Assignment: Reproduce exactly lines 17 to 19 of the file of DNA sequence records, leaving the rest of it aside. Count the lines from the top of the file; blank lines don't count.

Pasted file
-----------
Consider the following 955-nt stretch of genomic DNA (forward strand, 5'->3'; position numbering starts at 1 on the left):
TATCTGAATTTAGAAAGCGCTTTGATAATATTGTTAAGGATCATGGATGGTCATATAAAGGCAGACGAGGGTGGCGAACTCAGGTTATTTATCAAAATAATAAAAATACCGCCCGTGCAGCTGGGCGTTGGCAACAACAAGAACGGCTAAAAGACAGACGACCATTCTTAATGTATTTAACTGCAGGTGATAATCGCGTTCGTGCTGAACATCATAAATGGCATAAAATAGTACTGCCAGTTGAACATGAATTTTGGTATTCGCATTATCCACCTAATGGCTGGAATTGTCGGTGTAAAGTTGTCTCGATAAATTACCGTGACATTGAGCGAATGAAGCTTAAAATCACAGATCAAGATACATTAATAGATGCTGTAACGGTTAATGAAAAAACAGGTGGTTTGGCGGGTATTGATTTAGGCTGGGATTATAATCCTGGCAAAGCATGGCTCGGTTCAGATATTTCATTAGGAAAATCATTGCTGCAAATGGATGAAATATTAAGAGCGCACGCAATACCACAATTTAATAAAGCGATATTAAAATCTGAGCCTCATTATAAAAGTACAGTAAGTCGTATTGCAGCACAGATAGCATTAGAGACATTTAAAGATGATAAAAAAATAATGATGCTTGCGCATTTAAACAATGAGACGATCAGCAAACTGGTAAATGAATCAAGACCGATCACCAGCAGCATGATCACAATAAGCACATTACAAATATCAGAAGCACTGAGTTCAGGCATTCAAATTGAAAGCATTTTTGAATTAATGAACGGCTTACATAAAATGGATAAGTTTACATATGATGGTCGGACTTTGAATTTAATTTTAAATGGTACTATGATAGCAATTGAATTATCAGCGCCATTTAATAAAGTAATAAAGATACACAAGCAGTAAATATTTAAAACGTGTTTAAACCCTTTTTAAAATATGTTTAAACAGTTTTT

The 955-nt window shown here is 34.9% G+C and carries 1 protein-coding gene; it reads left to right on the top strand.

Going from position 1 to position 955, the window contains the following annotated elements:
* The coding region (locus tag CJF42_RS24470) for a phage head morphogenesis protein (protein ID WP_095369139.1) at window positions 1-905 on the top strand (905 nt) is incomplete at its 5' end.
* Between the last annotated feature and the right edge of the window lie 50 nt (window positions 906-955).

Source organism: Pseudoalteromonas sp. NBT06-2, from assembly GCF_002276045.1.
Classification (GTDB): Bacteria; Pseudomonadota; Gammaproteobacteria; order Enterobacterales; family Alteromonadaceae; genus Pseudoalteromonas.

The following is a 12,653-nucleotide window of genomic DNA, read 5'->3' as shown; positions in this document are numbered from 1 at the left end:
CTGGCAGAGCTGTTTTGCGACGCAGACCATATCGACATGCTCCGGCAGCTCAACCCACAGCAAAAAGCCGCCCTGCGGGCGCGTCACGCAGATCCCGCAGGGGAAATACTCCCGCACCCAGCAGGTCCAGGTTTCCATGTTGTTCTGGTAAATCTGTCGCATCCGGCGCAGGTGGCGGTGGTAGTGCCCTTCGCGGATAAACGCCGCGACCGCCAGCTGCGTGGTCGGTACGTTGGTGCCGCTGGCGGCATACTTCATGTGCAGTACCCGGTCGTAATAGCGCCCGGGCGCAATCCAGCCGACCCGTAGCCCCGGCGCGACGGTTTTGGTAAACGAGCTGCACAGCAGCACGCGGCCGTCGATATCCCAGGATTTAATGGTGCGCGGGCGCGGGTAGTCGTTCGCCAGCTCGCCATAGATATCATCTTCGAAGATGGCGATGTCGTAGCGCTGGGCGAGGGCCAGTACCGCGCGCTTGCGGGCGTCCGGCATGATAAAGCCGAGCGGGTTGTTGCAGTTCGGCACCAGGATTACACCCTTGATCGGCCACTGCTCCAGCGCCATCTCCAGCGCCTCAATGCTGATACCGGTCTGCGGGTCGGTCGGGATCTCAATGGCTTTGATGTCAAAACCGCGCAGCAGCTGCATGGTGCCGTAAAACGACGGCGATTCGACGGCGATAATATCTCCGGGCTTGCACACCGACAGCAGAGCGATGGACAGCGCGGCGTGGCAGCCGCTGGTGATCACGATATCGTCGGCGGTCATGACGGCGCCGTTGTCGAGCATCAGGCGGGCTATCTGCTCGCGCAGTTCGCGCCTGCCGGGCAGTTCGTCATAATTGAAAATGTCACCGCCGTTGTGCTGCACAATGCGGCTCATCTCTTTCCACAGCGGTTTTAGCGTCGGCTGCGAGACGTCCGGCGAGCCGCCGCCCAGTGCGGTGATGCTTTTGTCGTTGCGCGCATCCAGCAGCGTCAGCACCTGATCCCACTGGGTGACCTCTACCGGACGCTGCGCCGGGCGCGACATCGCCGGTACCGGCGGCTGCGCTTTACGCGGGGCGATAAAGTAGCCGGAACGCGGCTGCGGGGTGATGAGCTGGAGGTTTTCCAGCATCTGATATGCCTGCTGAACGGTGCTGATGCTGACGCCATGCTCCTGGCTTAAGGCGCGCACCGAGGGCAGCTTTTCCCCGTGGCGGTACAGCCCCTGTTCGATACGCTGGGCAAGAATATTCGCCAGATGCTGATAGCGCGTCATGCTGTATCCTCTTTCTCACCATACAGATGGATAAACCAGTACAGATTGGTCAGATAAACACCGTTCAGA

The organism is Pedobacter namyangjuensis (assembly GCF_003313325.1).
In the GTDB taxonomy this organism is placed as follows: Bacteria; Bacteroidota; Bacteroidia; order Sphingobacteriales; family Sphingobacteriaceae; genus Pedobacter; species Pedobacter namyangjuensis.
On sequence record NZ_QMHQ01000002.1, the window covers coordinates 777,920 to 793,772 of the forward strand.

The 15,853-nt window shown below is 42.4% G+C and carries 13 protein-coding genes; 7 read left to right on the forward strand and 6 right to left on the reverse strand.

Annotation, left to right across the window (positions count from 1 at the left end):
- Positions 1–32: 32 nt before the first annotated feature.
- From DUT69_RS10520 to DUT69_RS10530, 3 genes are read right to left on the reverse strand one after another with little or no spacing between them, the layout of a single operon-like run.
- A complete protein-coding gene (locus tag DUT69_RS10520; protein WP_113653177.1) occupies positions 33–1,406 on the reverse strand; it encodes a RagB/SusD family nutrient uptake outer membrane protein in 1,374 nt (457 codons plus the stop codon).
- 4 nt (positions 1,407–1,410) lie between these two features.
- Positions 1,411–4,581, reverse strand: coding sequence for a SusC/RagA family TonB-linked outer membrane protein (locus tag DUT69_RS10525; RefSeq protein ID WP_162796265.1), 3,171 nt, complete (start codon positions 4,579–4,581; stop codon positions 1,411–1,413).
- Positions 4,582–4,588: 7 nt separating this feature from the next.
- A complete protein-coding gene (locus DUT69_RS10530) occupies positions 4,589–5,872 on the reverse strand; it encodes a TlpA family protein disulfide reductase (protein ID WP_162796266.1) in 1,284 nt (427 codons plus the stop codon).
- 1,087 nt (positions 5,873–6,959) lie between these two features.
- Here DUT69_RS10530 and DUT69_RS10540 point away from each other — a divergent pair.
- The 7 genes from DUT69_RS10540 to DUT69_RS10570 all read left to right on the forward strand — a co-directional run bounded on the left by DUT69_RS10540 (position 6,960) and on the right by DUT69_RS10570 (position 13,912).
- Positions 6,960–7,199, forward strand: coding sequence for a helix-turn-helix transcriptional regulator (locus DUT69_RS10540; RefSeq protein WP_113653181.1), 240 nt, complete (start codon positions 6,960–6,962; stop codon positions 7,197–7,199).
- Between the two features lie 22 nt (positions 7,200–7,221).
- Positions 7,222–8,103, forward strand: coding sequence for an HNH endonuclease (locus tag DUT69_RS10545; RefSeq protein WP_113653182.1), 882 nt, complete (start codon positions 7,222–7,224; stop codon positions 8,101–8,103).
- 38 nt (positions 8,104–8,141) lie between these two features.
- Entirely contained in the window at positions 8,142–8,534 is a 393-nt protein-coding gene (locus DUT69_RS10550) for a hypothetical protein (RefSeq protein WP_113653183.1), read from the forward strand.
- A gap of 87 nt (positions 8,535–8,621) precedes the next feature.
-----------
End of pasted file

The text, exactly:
- From DUT69_RS10520 to DUT69_RS10530, 3 genes are read right to left on the reverse strand one after another with little or no spacing between them, the layout of a single operon-like run.
- A complete protein-coding gene (locus tag DUT69_RS10520; protein WP_113653177.1) occupies positions 33–1,406 on the reverse strand; it encodes a RagB/SusD family nutrient uptake outer membrane protein in 1,374 nt (457 codons plus the stop codon).
- 4 nt (positions 1,407–1,410) lie between these two features.